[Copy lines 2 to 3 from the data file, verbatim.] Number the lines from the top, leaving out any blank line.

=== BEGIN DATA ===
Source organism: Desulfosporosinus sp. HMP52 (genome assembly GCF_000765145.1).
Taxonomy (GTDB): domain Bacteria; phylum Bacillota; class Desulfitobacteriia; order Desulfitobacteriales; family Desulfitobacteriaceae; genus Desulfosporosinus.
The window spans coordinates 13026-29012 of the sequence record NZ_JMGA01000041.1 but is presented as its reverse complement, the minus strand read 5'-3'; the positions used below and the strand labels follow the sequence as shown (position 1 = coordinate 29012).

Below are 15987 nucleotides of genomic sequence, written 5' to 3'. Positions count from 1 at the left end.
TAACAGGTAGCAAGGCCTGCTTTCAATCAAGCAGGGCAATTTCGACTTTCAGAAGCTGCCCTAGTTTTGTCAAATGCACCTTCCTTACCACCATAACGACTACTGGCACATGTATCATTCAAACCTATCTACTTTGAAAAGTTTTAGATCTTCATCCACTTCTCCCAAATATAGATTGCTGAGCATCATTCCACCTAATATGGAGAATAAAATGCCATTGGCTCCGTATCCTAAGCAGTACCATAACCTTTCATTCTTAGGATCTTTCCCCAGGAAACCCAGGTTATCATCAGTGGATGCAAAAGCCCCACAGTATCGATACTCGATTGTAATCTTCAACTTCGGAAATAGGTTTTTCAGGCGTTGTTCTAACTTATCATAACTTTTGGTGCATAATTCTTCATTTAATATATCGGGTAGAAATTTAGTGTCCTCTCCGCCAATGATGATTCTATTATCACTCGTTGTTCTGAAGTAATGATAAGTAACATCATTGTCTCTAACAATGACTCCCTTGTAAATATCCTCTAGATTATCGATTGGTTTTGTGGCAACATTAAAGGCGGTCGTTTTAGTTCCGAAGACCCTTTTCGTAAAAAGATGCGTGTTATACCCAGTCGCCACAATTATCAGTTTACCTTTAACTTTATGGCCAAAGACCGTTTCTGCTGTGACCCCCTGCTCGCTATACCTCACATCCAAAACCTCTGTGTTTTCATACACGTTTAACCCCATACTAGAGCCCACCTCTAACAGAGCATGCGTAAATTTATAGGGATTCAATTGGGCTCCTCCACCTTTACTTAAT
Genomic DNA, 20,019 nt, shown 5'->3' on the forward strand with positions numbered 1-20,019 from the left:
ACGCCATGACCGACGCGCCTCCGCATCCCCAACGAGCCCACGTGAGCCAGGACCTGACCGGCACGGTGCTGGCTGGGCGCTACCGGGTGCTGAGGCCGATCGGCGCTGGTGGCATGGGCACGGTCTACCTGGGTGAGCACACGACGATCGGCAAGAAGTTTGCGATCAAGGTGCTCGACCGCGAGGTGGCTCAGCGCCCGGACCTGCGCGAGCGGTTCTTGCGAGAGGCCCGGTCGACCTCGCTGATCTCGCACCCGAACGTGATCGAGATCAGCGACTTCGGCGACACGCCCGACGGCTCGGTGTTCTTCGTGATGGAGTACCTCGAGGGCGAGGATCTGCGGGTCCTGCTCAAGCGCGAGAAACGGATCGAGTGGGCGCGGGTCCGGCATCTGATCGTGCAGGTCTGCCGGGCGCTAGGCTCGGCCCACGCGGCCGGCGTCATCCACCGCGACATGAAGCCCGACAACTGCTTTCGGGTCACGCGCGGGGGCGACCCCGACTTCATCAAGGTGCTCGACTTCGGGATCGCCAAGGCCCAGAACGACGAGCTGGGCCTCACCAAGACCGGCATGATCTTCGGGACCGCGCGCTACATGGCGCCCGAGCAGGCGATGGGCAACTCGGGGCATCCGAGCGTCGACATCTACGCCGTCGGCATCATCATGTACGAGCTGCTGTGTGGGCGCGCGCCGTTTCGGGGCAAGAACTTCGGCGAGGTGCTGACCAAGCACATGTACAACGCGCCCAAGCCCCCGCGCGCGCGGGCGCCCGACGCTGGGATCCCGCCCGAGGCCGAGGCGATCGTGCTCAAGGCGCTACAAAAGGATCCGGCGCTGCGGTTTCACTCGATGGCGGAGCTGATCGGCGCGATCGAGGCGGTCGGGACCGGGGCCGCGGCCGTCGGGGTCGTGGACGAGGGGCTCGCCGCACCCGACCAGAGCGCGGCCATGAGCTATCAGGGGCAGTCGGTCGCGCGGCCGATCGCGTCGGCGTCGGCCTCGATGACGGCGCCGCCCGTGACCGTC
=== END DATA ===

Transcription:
Taxonomy (GTDB): domain Bacteria; phylum Bacillota; class Desulfitobacteriia; order Desulfitobacteriales; family Desulfitobacteriaceae; genus Desulfosporosinus.
The window spans coordinates 13026-29012 of the sequence record NZ_JMGA01000041.1 but is presented as its reverse complement, the minus strand read 5'-3'; the positions used below and the strand labels follow the sequence as shown (position 1 = coordinate 29012).